You do everything you can to lead a healthy lifestyle. You exercise regularly, make monthly doctor appointments, and load your plate with veggies, fruits, and lean meats. But some things are out of your control.
Sure, healthy foods have phenomenal benefits on your mental and physical health, but they also have some weird side effects. Do you know what foods can disrupt your sleep, or which ones can boost your brain's ability to ward off disease?
Take a look at this roundup. We found 11 foods with good, bad, and downright bizarre side effects. Adjust your diet accordingly.
Ever notice a particularly unpleasant odor (likened to cabbage) coming from your urine after you eat asparagus? Well, you can point a finger at asparagusic acid—or, rather, your body, which converts the acid into a sulfur-based chemical, according to Smithsonian.com. But before you go nixing asparagus from your diet, know that not everyone suffers the embarrassment of this unfortunate side effect. According to a 2010 study published in the Oxford Journal, if you’ve never expelled pungent pee after an asparagus-fueled dinner party, your body either digests asparagus in a way that reduces the concentration of these chemicals, or you can’t perceive the odor.
University of Exeter researchers found beet juice can enhance exercise endurance. According to the 2009 study, nitrates in beets widen blood vessels, reducing the amount of oxygen your muscles need to perform, Reuters reports. In addition to upping your stamina (you can exercise up to 16 percent longer), the research also found a daily cup of beet juice can lower your blood pressure.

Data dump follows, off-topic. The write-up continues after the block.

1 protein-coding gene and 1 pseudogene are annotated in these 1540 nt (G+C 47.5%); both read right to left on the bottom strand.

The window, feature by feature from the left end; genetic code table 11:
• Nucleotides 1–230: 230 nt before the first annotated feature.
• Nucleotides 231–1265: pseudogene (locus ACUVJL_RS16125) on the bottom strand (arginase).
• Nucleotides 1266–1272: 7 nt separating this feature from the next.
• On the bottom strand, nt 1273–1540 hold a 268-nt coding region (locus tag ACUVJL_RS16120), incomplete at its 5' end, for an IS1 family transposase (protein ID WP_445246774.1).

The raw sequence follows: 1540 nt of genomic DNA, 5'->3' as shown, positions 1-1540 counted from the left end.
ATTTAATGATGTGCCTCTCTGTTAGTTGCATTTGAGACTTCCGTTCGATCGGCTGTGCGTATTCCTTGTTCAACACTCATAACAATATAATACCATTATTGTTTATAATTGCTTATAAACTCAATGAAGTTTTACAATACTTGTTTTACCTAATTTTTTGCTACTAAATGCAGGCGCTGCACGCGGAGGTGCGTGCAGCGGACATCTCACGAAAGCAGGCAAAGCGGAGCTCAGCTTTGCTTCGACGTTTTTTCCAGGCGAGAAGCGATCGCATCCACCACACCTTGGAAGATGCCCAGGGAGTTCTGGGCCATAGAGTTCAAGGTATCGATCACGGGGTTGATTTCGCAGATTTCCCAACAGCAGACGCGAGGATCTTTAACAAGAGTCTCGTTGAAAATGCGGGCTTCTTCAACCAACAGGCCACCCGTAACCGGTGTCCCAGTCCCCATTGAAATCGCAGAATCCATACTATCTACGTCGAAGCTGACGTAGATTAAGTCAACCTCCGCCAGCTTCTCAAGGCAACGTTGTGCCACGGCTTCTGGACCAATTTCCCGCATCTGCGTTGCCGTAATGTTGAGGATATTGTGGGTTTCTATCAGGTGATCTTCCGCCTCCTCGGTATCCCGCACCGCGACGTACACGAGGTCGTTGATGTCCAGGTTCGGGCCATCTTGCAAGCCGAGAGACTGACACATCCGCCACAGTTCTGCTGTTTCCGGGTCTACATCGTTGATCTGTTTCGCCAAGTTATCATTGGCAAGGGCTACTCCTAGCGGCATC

Carrots and other orange-and-yellow produce packed with carotenoids can boost your fertility, according to a Harvard University School of Public Health study. While sweet potatoes and cantaloupe melon enhanced the number and quality of sperm, carrots were the real champions of the study, improving sperm performance by 6.6 to 8 percent in participants, the University Herald reports. Your body converts carotenoids into vitamin A and other antioxidants, which helps maintain healthy sperm. Get your swimmers in tip-top shape; load up on carrots.
If you’re a hot sauce fanatic, just make sure you avoid eating it before bed. A study published in the International Journal of Psychophysiology found that male subjects experienced poorer sleep after consuming Tabasco sauce or mustard with dinner. Scientists believe capsaicin can affect sleep by increasing your body temperature during the first sleep cycle, so use lunchtime to satiate your spicy fix.
Pomegranate juice is laoded with antioxidants that support blood flow, meaning it has a positive effect on erectile dysfunction, according to research published in the International Journal of Impotence Research. In the study, 47 percent of subjects reported that their erections improved after consuming eight ounces of POM Wonderful Pomegranate Juice after dinner. We’ll cheers to that.
Before you forget, pick up a bushel of tart cherries; the red fruit may protect your brain and slow degenerative brain diseases, according to research from Central Michigan University. When mice with Alzheimer’s symptoms consumed cherry extract, they did better on cognitive tests than when they were fed fish oil or emu oil, the Detroit Free Pressreports.
Onions, mints, citrus fruit juice and tomatoes have little in common, except they can seriously irritate the tissue in your esophagus and stomach, causing heartburn and indigestion, according to research from The American Journal of Gastroenterology. Onions and mints relax your lower esophageal sphincter (which keeps the opening between your stomach and esophagus closed), while citrus fruits and tomatoes directly irritate the tissue lining your esophagus and stomach. Try cooking these vegetables, avoiding mints, and consuming citrus fruits whole; juice lacks the fibers and protective substances inherent to whole fruit.